show that the Trust is an alter ego of MTA.  An evidentiary
hearing will be needed to make this determination.

     In sum, we believe that dismissing the School Committee's
complaint against any of the respondents at this point would be
premature.  Accordingly, we will convene an evidentiary hearing
to address the issues laid out above.  For issues 1 and 2 below,
a decision would in at least one alternative finally dispose of
the case.  In addition, it is possible that the evidence will be
clear enough on issue 1 that a ruling can be made at the close of
the evidence on that issue.  Consequently, the parties should be
prepared to address the issues at hearing in the following order:


     1.  Whether MTA is an agent of PTA for the purposes of       
         collective bargaining.

     2.  Whether the interests of the School Committee in obtain-
         ing the local experience rating outweigh the interests   
         of the respondents in keeping the rating confidential.   
     3.  Whether the Trust is an alter ego of MTA.

     4.  The usefulness of less-than-current experience rating   
         information; miscellaneous questions related to          
         obtaining information from Blue Cross/Blue Shield.

     5.  Other

     At the time the School Committee amended its complaint, it
also requested the issuance of subpoenas duces tecum for all
three respondents, and respondents opposed the request.  At the
hearing on August 18, 1993, the issue of subpoenas was addressed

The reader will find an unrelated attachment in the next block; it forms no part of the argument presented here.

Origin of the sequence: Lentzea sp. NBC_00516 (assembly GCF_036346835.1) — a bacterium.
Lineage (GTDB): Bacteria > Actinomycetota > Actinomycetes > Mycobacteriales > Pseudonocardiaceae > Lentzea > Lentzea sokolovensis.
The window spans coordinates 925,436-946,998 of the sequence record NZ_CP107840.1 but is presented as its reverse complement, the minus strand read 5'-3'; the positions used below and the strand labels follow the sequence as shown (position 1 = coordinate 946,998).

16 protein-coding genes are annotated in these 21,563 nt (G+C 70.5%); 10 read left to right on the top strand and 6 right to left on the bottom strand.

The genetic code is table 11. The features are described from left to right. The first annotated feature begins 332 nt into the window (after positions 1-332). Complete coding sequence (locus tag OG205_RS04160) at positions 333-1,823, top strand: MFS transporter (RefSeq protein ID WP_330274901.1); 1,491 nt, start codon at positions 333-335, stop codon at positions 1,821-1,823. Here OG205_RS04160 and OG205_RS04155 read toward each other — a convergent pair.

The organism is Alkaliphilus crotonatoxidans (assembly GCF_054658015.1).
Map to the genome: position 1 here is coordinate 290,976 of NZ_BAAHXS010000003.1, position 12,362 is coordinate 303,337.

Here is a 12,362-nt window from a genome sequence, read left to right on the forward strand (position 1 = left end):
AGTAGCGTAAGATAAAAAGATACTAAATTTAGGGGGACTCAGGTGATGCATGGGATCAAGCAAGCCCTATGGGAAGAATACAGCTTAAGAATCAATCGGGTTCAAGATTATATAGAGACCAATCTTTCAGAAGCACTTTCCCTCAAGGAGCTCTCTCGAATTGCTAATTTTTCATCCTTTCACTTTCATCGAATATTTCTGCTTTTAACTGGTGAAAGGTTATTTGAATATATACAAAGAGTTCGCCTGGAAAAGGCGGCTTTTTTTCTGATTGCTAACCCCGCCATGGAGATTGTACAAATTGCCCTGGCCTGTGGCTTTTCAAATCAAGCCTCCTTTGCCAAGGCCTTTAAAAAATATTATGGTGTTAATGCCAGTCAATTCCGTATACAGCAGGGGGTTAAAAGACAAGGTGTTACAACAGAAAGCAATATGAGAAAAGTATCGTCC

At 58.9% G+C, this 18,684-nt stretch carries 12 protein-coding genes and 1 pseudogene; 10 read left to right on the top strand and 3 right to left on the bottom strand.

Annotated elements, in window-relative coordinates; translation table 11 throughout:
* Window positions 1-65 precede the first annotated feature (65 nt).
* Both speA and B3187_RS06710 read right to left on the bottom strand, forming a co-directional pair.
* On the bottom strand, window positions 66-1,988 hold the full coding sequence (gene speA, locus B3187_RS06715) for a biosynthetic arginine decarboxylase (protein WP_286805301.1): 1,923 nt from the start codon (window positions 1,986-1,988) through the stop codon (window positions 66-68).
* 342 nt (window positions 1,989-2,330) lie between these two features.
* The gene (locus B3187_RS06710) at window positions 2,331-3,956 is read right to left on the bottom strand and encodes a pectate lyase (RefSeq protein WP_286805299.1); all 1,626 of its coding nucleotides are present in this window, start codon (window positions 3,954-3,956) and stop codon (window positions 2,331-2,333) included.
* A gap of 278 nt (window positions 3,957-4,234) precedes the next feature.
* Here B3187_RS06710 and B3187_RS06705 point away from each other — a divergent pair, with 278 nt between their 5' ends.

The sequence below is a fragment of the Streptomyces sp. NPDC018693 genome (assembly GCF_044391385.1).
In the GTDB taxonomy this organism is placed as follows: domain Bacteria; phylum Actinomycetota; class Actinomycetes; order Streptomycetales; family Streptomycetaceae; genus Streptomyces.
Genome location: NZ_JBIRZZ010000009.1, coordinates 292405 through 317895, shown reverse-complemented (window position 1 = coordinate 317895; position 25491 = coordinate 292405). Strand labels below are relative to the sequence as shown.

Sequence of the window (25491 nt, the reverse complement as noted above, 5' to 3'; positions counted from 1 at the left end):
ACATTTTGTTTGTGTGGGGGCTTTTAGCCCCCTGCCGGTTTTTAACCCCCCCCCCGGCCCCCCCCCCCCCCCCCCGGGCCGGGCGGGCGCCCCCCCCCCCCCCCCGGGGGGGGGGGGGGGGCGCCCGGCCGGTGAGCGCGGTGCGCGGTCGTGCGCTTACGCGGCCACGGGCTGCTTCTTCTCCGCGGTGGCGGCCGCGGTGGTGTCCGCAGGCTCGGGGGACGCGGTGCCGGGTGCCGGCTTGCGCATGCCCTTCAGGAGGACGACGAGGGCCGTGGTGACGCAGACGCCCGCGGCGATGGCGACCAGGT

but the Board made no rulings.  It is appropriate that we do so
now.  The following portions of the School Committee's subpoena
request will be granted:

To PTA:  A1; A2(a); A2(b), to the extent that the materials       
         relate to the relationship between PTA and MTA; A2(c).

To MTA:  B1; B2(a)(i), except the portion of the agreement that   
         reflects any service fees paid or to be paid thereunder; 
         B2(b); B2(c).

To the Trust:  C1.

Persons are subpoenaed to appear at the evidentiary hearing. 
Subpoenaed documents are to be produced at the offices of
Drummond Woodsum Plimpton & MacMahon no later than two weeks from
the date of receipt of the subpoena.      


     On the basis of the foregoing facts and discussion, and by
virtue of and pursuant to the powers granted to the Maine Labor
Relations Board by the provisions of 26 M.R.S.A.  968(5) (1988 
& Supp. 1993) and the Board's Rules and Procedures, it is hereby

          That the motions to dismiss of the Portland
     Teachers Association, the Maine Teachers Association
     and the Maine Teachers Association Benefits Trust are

 Issued at Augusta, Maine, this 17th day of February, 1994.  

                                MAINE LABOR RELATIONS BOARD

                                Pamela D. Chute
                                Alternate Chair                  

                                Howard Reiche, Jr.
                                Employer Representative

                                George W. Lambertson
                                Employee Representative